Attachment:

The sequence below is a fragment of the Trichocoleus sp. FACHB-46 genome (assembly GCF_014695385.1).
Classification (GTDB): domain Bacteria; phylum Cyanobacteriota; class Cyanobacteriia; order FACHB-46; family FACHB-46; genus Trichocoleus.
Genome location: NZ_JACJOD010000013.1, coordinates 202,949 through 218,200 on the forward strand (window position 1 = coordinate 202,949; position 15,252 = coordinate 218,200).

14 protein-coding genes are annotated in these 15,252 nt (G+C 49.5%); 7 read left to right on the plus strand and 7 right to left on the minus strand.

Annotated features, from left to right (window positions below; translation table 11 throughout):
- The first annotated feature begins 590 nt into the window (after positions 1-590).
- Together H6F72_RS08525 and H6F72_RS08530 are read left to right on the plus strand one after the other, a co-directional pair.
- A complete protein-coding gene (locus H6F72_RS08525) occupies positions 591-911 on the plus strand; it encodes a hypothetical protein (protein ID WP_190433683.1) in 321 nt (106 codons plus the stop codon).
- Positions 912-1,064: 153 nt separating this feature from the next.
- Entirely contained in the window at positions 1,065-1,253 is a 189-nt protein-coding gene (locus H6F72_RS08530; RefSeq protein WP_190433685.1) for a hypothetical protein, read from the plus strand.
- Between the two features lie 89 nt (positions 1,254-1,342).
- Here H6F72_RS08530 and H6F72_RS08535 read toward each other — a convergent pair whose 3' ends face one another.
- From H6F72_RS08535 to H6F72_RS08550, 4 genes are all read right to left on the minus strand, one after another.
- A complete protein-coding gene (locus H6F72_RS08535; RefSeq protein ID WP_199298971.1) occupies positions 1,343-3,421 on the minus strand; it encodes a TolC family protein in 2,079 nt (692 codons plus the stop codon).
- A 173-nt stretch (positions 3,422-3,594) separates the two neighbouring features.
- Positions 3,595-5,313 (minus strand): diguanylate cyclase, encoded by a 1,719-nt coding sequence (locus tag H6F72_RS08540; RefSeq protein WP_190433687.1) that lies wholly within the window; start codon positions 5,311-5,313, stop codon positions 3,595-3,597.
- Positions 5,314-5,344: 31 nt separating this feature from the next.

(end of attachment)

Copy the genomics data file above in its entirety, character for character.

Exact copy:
The sequence below is a fragment of the Trichocoleus sp. FACHB-46 genome (assembly GCF_014695385.1).
Classification (GTDB): domain Bacteria; phylum Cyanobacteriota; class Cyanobacteriia; order FACHB-46; family FACHB-46; genus Trichocoleus.
Genome location: NZ_JACJOD010000013.1, coordinates 202,949 through 218,200 on the forward strand (window position 1 = coordinate 202,949; position 15,252 = coordinate 218,200).

14 protein-coding genes are annotated in these 15,252 nt (G+C 49.5%); 7 read left to right on the plus strand and 7 right to left on the minus strand.

Annotated features, from left to right (window positions below; translation table 11 throughout):
- The first annotated feature begins 590 nt into the window (after positions 1-590).
- Together H6F72_RS08525 and H6F72_RS08530 are read left to right on the plus strand one after the other, a co-directional pair.
- A complete protein-coding gene (locus H6F72_RS08525) occupies positions 591-911 on the plus strand; it encodes a hypothetical protein (protein ID WP_190433683.1) in 321 nt (106 codons plus the stop codon).
- Positions 912-1,064: 153 nt separating this feature from the next.
- Entirely contained in the window at positions 1,065-1,253 is a 189-nt protein-coding gene (locus H6F72_RS08530; RefSeq protein WP_190433685.1) for a hypothetical protein, read from the plus strand.
- Between the two features lie 89 nt (positions 1,254-1,342).
- Here H6F72_RS08530 and H6F72_RS08535 read toward each other — a convergent pair whose 3' ends face one another.
- From H6F72_RS08535 to H6F72_RS08550, 4 genes are all read right to left on the minus strand, one after another.
- A complete protein-coding gene (locus H6F72_RS08535; RefSeq protein ID WP_199298971.1) occupies positions 1,343-3,421 on the minus strand; it encodes a TolC family protein in 2,079 nt (692 codons plus the stop codon).
- A 173-nt stretch (positions 3,422-3,594) separates the two neighbouring features.
- Positions 3,595-5,313 (minus strand): diguanylate cyclase, encoded by a 1,719-nt coding sequence (locus tag H6F72_RS08540; RefSeq protein WP_190433687.1) that lies wholly within the window; start codon positions 5,311-5,313, stop codon positions 3,595-3,597.
- Positions 5,314-5,344: 31 nt separating this feature from the next.